Last night, the final episode of season eight of Married at First Sight went to air, marking an end to one of the most controversial seasons of reality shows ever broadcast in this country.
More people watched the finale of Married at First Sight than watched Oprah Winfrey's history-making interview with Meghan Markle and Prince Harry. With almost 1.4 million viewers, last night's episode was the highest rating program of the year.
Even those who have not watched a moment from the 32 episode series (of which, statistically, there must be few) have heard the names Melissa and Bryce.
For those lacking context, it is difficult to know where to begin.
Perhaps with the petition.
A Change.org petition demanding Channel Nine apologise for failing their duty of care for Melissa garnered more than 15,000 signatures earlier this month.
Melissa was matched with Bryce who routinely criticised her appearance, threatened to leave when she held him to account, isolated her, and, apparently, sustained a romantic relationship with another woman outside the experiment while 'married'.
More than six people came forward during the season to confirm that Bryce had a girlfriend in Canberra and had only signed up for the show for publicity.
When women shared with Melissa what they knew, Bryce accused one of being "in love" with him, and another of being "crazy".
And last night, Melissa sat beside Bryce as they both watched footage captured of Bryce's friends.
Believing the cameras had stopped rolling, his friends confirmed the rumour. Bryce did have a girlfriend, and he'd attempted to send her a gift.
What followed was the most disappointing moment of the season.
And it wasn't the words that came out of Bryce's mouth. Or the look of resignation worn by Melissa.
It was the silence of the experts.
Bryce tried to explain that his friends were encouraged to say that by producers. A lie which doesn't even almost make sense.
Expert Alessandra did question his logic. Why would Bryce's friends try to make him look bad on television?
Melissa knew Bryce was lying. That was clear to everyone in the room. But ultimately, she said she's "never been happier" and "if it's true, we'll work it out if we can".
The experts said nothing.
Booka asked Melissa what to do when they hear rumours about Bryce's infidelity. Would Melissa prefer they not tell her?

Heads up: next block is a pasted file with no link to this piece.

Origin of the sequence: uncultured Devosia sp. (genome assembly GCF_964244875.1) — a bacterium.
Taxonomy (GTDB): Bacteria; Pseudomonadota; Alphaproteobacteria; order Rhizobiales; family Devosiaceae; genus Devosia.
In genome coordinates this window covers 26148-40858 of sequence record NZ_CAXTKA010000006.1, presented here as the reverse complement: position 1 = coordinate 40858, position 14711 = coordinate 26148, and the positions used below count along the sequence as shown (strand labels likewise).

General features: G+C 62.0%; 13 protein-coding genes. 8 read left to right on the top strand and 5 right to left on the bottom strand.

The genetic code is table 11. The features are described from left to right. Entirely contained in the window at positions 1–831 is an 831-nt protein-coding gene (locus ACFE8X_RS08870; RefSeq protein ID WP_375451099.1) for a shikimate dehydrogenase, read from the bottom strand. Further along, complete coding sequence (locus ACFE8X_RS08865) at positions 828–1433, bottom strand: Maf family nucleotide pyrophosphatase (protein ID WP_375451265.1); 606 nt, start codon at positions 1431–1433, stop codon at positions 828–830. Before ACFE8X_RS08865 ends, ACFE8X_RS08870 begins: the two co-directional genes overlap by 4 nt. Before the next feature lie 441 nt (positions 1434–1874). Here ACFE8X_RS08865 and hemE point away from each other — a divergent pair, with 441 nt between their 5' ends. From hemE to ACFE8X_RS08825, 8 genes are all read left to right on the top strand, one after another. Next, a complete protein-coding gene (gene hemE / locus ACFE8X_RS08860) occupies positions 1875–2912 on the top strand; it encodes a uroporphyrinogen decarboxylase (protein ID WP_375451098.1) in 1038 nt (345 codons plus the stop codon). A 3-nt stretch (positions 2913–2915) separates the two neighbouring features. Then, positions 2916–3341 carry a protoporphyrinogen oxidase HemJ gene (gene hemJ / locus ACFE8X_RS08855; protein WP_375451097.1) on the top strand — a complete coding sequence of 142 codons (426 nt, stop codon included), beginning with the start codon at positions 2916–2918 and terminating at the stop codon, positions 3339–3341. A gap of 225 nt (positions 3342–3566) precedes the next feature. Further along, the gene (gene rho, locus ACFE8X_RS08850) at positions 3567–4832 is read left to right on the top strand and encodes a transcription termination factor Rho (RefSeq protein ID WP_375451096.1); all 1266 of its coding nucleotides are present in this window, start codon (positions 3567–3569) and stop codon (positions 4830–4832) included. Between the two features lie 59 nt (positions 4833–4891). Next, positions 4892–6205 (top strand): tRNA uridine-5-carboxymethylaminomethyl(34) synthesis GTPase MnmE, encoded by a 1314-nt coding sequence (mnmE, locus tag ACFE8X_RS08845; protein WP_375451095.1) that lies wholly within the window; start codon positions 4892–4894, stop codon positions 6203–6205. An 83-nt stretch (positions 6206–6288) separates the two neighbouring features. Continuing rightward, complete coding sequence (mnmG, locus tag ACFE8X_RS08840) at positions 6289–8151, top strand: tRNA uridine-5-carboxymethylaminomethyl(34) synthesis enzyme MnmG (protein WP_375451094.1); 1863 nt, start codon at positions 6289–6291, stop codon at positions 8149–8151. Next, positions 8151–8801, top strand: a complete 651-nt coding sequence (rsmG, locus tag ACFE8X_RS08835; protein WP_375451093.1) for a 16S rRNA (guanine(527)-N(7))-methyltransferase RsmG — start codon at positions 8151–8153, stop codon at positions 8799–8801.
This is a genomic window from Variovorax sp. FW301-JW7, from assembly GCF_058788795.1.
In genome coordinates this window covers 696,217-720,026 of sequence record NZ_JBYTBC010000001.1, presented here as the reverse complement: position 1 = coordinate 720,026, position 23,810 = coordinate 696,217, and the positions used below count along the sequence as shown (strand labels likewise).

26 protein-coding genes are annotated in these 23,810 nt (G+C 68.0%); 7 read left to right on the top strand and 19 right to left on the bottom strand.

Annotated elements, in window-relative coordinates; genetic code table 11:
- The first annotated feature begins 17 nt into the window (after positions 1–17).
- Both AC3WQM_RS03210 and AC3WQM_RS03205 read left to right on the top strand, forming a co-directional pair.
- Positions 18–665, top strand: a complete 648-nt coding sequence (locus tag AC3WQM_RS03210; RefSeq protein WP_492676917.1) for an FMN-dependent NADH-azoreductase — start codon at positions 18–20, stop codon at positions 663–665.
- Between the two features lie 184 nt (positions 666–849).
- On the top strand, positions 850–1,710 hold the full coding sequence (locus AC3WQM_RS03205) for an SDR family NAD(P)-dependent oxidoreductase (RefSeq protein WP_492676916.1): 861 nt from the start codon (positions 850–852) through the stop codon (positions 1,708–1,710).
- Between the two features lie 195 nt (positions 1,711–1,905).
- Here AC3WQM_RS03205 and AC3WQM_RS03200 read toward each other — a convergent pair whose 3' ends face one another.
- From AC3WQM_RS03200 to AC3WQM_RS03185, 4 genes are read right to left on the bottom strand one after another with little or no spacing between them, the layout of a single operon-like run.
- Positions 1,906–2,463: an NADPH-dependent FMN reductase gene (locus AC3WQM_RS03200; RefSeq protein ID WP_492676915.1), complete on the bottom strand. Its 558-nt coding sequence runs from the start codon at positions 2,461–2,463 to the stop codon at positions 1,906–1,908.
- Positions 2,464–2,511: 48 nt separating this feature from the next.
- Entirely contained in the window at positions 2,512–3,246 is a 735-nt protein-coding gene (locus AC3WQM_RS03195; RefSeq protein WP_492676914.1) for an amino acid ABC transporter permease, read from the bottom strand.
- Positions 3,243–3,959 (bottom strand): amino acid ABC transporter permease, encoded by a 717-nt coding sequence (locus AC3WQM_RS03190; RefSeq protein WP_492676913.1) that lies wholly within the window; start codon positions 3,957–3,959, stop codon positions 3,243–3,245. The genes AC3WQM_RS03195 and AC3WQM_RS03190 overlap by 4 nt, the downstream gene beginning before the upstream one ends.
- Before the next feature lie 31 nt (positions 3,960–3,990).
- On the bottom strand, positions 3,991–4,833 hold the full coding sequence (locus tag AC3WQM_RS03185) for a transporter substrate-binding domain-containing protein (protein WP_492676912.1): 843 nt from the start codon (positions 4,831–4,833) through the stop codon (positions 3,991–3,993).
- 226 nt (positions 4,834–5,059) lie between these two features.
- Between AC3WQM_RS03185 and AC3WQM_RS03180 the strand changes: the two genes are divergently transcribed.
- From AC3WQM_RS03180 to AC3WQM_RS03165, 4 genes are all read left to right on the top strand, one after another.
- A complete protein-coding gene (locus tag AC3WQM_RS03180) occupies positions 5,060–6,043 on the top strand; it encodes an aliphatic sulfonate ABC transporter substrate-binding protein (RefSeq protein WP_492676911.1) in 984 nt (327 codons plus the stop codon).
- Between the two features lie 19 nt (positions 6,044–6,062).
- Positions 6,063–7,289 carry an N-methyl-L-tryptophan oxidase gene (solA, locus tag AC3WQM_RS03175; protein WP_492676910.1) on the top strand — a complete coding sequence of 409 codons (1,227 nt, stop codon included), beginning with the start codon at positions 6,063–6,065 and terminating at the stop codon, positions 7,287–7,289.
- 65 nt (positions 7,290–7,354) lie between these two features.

"I know the evidence continues to pile up," Melissa said. "But I'm in love with Bryce."
In front of Melissa sat a relationship specialist, a relationship expert and confidence coach, and a sexologist.
Not one of them voiced their concern that Melissa is willing to accept just about any behaviour, because she is in love with the man responsible for it.
When Bryce expressed their plans to get married, adopt a dog together and have children, the three experts nodded.
Again, there was silence.
Months prior, if the show's premise is to believed, these three people chose to match Melissa, a woman who had been single for 12 years, with Bryce.
They might not have known that Bryce could be manipulative. That he could gaslight his partner and lie and criticise her.
But they did know Melissa was vulnerable.
And they matched her on national television anyway.
An argument could be made that reality television simply holds a mirror up to the culture consuming it. 'Bad' relationships are everywhere. It just so happens, this season we saw one play out on prime time.
But what is the point of having three experts, if not to intervene when it looks like one party is being manipulated?
What responsibility does the creator have when they produce a Frankenstein? Simply wish their monster well, and turn their backs on the real-life consequences?
As Bryce mapped out their future, his arm possessively around Melissa, John Aiken said: "We hope that the future, the goals that you've got, you're able to go after them together. We wish you all the best."
The other experts wished them the same.
If any warnings were vocalised (which could very well be the case) they were cut from the episode that aired.
And so 1.4 million viewers watched a troubling relationship unfold on their screens, devoid of interrogation.
Bryce and Melissa posed Married at First Sight the opportunity to explore what a toxic and unhealthy relationship looks like.
They platformed one without dissecting it.
Bryce and Melissa might be in love.
But a relationship expert ought to know that sometimes, that's a very, very dangerous place to be.
Feature Image: Nine.